Yay, me.

All that means for you guys is I may get back to doing more blogging. Whether or not that is good news or not, I will leave as an exercise for the reader.

Tuesday, November 17, 2009

The Katievasion!

Today is blogswap day, cats and kittens, where the paranoid, antisocial ravings of myself are replaced by the smooth jazz stylings of Katie, who is a way better blogger than I am, with 100% more buttplug jokes. If you are so lonely, paranoid, and antisocial that you simply must experience my thoughts for the day, they will be represented at Katie's little corner of Blogistan. Katie blogs here , tweets here , and shops here , should you feel the need to lavish affection upon her.

Katie's brilliance begins here:

Hi to Mr. Mike’s friends. I am Katie. True story.

I was touched in my special places when Mikey Mike asked if I’d like to guest post on his blog. Not many people solicit me for more than sexual favors borrowing money or advice so when he suggested we swap blogs, I was super stoked. Of course I’m no good with topics and stuff so I made him do the hard work. I told him I was legally indecisive and he bought it.

First off, I want to note that I really don’t understand why we call Thanksgiving and Christmas the “holiday season.” There’s probably an explanation. There’s probably a reason. I don’t like it. For the sake of this post, though, I’ll refer to November and December as “Holiday Season.” But I won’t like it. Just sayin’.

With the holidays approaching, I find myself in denial. Each year, I find myself in the same denial. I always think that I shouldn’t buy any presents because the Holiday season (or at least Christmas) is going to be cancelled and I won’t have to have gifts. Then a week or so before the official day of the holiday I realize that I was wrong again, Christmas will go on, and now I have a million presents to buy for people whom I often can’t stand.

It’s not that I don’t like the holidays. I think I’m a fan of most holidays in which it is not only acceptable to get drunk, but expected. Kind of like the unofficial holiday of “Thanksgiving Eve.” I don’t really know how this ritual came to be, but I do know that it’s fantastic, especially because the next day is filled with turkey and the trimmings to chase that hangover away.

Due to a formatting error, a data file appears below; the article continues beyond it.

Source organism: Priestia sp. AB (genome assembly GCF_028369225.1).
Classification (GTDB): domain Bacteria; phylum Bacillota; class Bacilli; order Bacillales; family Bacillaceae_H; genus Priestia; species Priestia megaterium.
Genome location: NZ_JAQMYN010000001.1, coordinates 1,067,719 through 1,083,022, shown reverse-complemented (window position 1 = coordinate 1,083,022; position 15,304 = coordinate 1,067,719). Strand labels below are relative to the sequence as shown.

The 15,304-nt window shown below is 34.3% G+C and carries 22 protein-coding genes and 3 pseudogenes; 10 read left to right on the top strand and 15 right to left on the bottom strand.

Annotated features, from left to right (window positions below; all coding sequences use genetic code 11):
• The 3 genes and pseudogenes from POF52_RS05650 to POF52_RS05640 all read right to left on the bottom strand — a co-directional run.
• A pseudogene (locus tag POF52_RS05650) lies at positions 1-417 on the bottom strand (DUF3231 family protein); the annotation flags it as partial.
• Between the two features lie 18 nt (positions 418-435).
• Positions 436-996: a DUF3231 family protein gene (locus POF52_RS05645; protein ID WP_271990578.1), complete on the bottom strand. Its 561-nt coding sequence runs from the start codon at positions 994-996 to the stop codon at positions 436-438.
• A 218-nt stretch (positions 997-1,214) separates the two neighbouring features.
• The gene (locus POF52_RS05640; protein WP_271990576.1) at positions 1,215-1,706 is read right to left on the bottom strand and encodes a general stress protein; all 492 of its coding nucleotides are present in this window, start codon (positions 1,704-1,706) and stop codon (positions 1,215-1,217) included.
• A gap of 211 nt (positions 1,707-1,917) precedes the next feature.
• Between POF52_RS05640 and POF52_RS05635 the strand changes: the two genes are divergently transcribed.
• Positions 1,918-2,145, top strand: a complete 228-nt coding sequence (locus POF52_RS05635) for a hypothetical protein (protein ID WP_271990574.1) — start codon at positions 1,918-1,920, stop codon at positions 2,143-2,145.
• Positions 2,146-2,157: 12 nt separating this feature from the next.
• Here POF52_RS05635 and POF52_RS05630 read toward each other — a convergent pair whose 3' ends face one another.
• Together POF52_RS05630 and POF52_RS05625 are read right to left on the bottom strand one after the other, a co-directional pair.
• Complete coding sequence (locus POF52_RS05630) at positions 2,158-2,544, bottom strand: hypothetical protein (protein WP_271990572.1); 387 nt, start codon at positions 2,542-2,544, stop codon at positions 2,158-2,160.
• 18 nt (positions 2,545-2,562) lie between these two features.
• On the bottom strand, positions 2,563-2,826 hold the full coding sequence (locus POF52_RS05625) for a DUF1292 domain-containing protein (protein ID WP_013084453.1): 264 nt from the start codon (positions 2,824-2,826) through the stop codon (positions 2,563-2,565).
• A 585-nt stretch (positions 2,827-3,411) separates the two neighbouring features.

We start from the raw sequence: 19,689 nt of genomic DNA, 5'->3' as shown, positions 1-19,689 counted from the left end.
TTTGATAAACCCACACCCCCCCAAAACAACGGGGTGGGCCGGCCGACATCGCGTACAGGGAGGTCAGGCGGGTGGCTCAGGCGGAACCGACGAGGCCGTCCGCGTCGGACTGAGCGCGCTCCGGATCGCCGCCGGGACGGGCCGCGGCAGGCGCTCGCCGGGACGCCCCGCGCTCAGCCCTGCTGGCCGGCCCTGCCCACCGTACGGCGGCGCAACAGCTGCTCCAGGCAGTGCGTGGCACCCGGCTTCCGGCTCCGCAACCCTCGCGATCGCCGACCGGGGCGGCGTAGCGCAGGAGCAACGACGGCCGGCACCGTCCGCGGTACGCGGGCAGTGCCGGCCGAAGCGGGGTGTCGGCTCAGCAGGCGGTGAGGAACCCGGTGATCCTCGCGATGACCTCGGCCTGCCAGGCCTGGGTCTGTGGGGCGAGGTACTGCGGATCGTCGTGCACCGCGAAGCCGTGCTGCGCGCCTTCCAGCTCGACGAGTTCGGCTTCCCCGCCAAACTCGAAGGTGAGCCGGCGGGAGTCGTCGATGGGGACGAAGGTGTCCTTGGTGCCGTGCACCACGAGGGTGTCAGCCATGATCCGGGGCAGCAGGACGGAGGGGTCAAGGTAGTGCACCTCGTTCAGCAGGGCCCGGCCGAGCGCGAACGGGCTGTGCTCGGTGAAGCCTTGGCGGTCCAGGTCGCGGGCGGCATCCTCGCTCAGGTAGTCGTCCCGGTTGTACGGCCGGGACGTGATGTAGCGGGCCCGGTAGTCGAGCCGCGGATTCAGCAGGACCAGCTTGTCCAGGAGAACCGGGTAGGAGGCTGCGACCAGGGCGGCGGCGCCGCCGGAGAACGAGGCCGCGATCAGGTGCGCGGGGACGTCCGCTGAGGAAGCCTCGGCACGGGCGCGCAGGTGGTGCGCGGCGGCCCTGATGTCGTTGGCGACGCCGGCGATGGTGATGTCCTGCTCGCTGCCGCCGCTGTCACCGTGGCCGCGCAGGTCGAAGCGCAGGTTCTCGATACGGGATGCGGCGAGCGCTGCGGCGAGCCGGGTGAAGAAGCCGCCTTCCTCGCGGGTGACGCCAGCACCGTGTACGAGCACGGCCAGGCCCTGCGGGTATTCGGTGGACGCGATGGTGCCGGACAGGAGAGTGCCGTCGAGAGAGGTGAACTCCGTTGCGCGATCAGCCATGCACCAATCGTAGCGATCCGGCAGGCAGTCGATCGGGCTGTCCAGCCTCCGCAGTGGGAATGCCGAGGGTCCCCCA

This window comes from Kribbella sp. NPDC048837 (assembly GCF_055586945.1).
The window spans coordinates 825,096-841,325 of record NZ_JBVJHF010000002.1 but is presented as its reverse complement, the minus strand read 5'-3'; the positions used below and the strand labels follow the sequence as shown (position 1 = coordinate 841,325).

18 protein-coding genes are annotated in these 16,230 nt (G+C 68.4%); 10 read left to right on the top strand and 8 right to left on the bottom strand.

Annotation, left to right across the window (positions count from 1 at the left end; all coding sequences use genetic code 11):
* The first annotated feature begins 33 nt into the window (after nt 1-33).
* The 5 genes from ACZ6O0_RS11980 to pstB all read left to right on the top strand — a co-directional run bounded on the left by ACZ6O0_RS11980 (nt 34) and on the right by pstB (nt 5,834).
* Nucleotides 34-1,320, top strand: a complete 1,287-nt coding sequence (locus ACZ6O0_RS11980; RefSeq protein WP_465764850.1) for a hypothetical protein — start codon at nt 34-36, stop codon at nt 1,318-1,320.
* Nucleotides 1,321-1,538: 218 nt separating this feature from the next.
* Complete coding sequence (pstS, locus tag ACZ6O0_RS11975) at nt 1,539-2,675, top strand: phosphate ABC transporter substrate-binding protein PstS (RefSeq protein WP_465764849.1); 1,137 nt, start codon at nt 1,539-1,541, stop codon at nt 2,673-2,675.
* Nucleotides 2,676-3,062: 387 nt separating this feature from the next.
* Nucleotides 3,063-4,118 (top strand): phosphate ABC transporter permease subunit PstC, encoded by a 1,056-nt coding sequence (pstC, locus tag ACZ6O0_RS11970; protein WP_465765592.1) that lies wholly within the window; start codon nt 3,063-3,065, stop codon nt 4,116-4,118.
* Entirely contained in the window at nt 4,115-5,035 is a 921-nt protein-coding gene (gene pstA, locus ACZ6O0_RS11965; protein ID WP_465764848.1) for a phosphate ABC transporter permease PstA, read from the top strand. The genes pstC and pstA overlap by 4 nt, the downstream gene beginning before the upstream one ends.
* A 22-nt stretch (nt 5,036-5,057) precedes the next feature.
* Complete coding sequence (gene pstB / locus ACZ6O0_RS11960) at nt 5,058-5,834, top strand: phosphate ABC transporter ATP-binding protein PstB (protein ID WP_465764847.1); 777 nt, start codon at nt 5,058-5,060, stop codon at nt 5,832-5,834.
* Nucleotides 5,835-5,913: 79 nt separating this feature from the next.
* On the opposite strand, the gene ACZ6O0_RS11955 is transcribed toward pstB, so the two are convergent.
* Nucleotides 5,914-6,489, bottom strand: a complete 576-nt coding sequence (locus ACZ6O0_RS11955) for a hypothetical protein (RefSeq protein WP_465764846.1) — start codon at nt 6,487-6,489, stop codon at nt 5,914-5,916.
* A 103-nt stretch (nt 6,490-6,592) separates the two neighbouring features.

Most things about the Holidays I do like. I love all of the food on Thanksgiving. And I like football. I also like the church and Christmas thing – I liked Christmas a lot better when I got all of the presents and thought Santa was real. I also liked it when a pencil with the word “Mom” on it was an acceptable gift and it only cost me .50 cents. I was also a fan of the snow globes which were about $1.00. Now you can’t find a nice snow globe for less than $30.

So, I do like Christmas, I do like Thanksgiving. As for the others?
I don’t like Valentine’s Day.
I do like Halloween.
I don’t like Easter.
I like Christopher Columbus Day.
So all in all, I think I like the Holidays. I don’t like that so much has changed since I was a wee tyke – but at least there is beer to numb the pain, right?


Monday, November 16, 2009

What'd I Say

Still neck deep in NaNo. 40K down, and the end in sight!

Here's a little gem I stumbled upon, the 33 year old Ray Charles performing "What'd I Say".

Sunday, November 15, 2009

Who Is Number One?

Still NaNoWriMoing, and it's actually going very, very well-better than it ever has.

I will be taking a break from 8-9 tonight, because the new Prisoner begins tonight. I'm not a big TV guy, but I have become hooked on ABC's FlashForward, and I think this one may be a second addiction.

The original Prisoner was a psychedelic romp, set in a private mini-city known as The Village. It's one of those shows that makes you do the work-you don't know what anything means at first, and you have to figure it out as you go. (My best friend Shawn actually traveled to Portmeirion in Wales where the original series was shot.) Patrick McGoohan (who I believe I read somewhere turned down the role of James Bond at one point) is Number 6, imprisoned in The Village. The masters will not let him escape until he reveals why he resigned as a secret agent, and he tries various plans and subterfuges to get away. But they never work, and at the end of every episode, he is back in the Village again. (He escapes in the last one, but some fans argue it's an illusion, and he never really gets away.)

The series used to be on PBS a lot, and Shawn got me hooked on it in high school. He taped them all, and we avidly watched them. He even went so far as to subscribe to a fan newsletter and join a fan club. (Needless to say, neither of us were dating a whole lot at the time.) (Or at any time, come to think of it.)

In a phrase that may become familiar to you if you tune in, Be Seeing You.